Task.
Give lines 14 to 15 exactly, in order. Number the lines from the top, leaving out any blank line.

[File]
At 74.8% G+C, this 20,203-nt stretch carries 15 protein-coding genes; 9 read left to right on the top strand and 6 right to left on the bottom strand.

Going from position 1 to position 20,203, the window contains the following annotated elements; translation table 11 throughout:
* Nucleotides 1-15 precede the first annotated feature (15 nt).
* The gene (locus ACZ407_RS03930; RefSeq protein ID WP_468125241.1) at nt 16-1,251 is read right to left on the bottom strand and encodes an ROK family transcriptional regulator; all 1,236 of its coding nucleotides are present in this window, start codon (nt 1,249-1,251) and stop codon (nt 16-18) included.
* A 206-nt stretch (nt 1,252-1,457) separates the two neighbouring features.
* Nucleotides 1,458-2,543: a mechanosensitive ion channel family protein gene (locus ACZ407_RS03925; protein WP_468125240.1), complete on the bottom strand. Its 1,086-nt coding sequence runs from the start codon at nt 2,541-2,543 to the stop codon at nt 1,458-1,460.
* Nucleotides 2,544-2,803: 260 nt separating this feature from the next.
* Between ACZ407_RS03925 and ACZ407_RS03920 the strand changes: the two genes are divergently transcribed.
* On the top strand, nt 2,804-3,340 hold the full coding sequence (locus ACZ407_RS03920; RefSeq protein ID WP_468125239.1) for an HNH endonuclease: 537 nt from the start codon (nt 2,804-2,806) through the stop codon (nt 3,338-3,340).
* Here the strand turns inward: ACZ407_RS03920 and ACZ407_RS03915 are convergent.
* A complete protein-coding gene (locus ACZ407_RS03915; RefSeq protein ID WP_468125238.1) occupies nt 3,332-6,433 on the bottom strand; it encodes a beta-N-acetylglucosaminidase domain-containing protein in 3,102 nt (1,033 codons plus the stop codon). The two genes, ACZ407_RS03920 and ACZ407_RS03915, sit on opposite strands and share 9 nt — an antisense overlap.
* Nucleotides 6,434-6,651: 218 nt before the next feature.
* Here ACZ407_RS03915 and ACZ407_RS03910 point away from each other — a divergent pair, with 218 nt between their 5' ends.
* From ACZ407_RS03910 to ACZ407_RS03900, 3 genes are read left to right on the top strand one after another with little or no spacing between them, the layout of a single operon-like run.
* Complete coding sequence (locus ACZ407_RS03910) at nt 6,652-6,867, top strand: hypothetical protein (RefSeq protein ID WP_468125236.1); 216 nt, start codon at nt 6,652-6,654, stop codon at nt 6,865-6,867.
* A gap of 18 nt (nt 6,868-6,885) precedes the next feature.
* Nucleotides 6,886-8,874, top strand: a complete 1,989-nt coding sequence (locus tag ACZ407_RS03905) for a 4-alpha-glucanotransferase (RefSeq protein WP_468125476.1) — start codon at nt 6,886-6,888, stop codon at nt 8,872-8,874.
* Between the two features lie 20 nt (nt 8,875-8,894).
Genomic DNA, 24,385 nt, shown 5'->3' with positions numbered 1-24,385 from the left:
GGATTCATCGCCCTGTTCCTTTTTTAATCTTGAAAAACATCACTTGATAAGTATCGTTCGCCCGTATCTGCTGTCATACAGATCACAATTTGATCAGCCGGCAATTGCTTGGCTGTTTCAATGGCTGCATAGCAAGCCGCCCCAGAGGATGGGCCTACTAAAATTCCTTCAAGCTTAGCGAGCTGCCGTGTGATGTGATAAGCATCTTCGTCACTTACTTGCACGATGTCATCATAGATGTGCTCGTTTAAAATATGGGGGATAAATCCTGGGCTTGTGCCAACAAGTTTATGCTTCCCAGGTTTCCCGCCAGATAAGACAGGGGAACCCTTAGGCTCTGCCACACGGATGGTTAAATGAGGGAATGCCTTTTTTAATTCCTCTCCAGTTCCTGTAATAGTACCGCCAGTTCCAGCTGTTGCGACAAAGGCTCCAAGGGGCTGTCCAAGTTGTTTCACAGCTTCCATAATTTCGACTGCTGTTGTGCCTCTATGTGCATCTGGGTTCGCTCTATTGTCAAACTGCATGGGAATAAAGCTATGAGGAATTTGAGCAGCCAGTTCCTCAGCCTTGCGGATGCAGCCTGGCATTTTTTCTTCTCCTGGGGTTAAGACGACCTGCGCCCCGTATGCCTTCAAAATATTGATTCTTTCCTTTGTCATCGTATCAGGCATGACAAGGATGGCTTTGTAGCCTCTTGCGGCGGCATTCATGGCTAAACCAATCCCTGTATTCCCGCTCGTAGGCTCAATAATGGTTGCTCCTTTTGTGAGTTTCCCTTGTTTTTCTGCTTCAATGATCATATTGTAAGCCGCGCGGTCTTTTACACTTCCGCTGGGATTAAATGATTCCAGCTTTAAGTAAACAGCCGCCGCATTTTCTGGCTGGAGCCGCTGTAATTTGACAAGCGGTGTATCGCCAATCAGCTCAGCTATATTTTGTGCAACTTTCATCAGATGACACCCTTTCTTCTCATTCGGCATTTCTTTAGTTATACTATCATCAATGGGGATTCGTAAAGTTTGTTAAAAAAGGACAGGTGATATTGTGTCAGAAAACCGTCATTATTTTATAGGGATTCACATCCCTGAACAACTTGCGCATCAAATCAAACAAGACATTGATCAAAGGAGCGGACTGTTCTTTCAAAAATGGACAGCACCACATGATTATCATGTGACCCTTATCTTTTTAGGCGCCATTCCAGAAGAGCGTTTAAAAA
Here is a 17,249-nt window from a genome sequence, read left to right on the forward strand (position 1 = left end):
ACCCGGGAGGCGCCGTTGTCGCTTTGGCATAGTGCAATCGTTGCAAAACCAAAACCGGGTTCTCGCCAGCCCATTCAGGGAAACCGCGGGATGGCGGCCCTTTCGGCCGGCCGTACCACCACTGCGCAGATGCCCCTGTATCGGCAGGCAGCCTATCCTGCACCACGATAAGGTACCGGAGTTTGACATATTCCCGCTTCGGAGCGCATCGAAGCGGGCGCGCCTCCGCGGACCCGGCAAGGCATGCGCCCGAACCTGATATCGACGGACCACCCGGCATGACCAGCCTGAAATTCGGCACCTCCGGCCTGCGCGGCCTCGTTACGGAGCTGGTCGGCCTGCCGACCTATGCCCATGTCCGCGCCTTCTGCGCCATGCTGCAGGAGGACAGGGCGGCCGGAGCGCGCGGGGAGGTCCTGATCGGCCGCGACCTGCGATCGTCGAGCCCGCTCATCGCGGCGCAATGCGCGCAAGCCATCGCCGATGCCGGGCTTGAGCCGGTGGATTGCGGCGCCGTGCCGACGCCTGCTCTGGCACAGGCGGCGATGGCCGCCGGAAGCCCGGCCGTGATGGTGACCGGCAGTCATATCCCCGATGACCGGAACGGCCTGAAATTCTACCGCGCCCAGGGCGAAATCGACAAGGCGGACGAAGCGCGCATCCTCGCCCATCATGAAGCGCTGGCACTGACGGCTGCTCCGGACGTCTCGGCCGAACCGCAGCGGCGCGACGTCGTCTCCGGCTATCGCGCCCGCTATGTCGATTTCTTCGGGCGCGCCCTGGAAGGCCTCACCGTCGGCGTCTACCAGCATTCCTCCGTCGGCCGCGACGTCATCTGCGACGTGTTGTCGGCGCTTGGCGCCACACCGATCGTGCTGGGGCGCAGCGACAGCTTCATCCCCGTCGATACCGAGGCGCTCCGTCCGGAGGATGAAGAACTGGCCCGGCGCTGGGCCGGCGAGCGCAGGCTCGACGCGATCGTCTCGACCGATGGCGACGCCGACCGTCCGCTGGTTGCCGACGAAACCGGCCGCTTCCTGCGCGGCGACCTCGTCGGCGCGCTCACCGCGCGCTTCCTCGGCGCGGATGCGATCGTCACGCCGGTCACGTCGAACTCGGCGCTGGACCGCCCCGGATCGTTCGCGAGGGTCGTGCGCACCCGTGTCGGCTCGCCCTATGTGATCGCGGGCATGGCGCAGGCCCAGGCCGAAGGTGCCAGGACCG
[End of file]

* From ACZ407_RS03910 to ACZ407_RS03900, 3 genes are read left to right on the top strand one after another with little or no spacing between them, the layout of a single operon-like run.
* Complete coding sequence (locus ACZ407_RS03910) at nt 6,652-6,867, top strand: hypothetical protein (RefSeq protein ID WP_468125236.1); 216 nt, start codon at nt 6,652-6,654, stop codon at nt 6,865-6,867.